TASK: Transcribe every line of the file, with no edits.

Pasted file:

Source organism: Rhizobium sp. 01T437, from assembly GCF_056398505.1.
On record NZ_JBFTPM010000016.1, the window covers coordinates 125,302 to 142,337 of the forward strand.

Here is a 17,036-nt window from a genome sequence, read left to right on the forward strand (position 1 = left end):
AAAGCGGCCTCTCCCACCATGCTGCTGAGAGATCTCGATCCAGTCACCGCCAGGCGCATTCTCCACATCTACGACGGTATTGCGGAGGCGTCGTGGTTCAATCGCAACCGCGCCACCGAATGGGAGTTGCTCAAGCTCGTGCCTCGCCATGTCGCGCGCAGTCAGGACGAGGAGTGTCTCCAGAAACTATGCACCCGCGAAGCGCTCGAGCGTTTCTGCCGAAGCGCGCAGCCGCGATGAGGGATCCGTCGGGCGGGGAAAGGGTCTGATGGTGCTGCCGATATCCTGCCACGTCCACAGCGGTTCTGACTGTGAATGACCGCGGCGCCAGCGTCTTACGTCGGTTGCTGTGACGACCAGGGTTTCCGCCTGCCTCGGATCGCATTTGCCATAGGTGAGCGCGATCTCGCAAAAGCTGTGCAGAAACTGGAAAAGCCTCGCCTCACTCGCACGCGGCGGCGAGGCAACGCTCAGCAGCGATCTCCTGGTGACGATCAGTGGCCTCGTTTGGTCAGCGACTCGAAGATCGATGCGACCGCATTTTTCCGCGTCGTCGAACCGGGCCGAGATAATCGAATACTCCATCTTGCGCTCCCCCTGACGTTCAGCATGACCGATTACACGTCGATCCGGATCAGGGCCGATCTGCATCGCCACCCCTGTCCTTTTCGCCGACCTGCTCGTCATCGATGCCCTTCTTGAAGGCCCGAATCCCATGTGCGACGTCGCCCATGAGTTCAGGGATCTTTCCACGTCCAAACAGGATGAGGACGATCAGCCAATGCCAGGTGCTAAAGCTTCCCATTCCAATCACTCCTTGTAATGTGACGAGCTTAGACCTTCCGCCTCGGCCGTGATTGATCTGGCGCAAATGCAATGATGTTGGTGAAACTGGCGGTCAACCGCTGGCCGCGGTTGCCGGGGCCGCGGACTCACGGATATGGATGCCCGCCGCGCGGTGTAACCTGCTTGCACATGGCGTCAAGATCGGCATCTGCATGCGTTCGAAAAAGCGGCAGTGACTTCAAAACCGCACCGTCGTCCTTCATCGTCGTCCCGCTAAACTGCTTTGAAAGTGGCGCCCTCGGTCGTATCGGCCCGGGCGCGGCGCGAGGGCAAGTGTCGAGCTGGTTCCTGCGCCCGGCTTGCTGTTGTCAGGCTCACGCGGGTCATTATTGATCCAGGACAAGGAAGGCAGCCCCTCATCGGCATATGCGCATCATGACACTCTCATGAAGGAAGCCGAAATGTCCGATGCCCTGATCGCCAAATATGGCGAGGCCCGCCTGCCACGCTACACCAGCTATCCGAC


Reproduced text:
Source organism: Rhizobium sp. 01T437, from assembly GCF_056398505.1.
On record NZ_JBFTPM010000016.1, the window covers coordinates 125,302 to 142,337 of the forward strand.

Here is a 17,036-nt window from a genome sequence, read left to right on the forward strand (position 1 = left end):
AAAGCGGCCTCTCCCACCATGCTGCTGAGAGATCTCGATCCAGTCACCGCCAGGCGCATTCTCCACATCTACGACGGTATTGCGGAGGCGTCGTGGTTCAATCGCAACCGCGCCACCGAATGGGAGTTGCTCAAGCTCGTGCCTCGCCATGTCGCGCGCAGTCAGGACGAGGAGTGTCTCCAGAAACTATGCACCCGCGAAGCGCTCGAGCGTTTCTGCCGAAGCGCGCAGCCGCGATGAGGGATCCGTCGGGCGGGGAAAGGGTCTGATGGTGCTGCCGATATCCTGCCACGTCCACAGCGGTTCTGACTGTGAATGACCGCGGCGCCAGCGTCTTACGTCGGTTGCTGTGACGACCAGGGTTTCCGCCTGCCTCGGATCGCATTTGCCATAGGTGAGCGCGATCTCGCAAAAGCTGTGCAGAAACTGGAAAAGCCTCGCCTCACTCGCACGCGGCGGCGAGGCAACGCTCAGCAGCGATCTCCTGGTGACGATCAGTGGCCTCGTTTGGTCAGCGACTCGAAGATCGATGCGACCGCATTTTTCCGCGTCGTCGAACCGGGCCGAGATAATCGAATACTCCATCTTGCGCTCCCCCTGACGTTCAGCATGACCGATTACACGTCGATCCGGATCAGGGCCGATCTGCATCGCCACCCCTGTCCTTTTCGCCGACCTGCTCGTCATCGATGCCCTTCTTGAAGGCCCGAATCCCATGTGCGACGTCGCCCATGAGTTCAGGGATCTTTCCACGTCCAAACAGGATGAGGACGATCAGCCAATGCCAGGTGCTAAAGCTTCCCATTCCAATCACTCCTTGTAATGTGACGAGCTTAGACCTTCCGCCTCGGCCGTGATTGATCTGGCGCAAATGCAATGATGTTGGTGAAACTGGCGGTCAACCGCTGGCCGCGGTTGCCGGGGCCGCGGACTCACGGATATGGATGCCCGCCGCGCGGTGTAACCTGCTTGCACATGGCGTCAAGATCGGCATCTGCATGCGTTCGAAAAAGCGGCAGTGACTTCAAAACCGCACCGTCGTCCTTCATCGTCGTCCCGCTAAACTGCTTTGAAAGTGGCGCCCTCGGTCGTATCGGCCCGGGCGCGGCGCGAGGGCAAGTGTCGAGCTGGTTCCTGCGCCCGGCTTGCTGTTGTCAGGCTCACGCGGGTCATTATTGATCCAGGACAAGGAAGGCAGCCCCTCATCGGCATATGCGCATCATGACACTCTCATGAAGGAAGCCGAAATGTCCGATGCCCTGATCGCCAAATATGGCGAGGCCCGCCTGCCACGCTACACCAGCTATCCGAC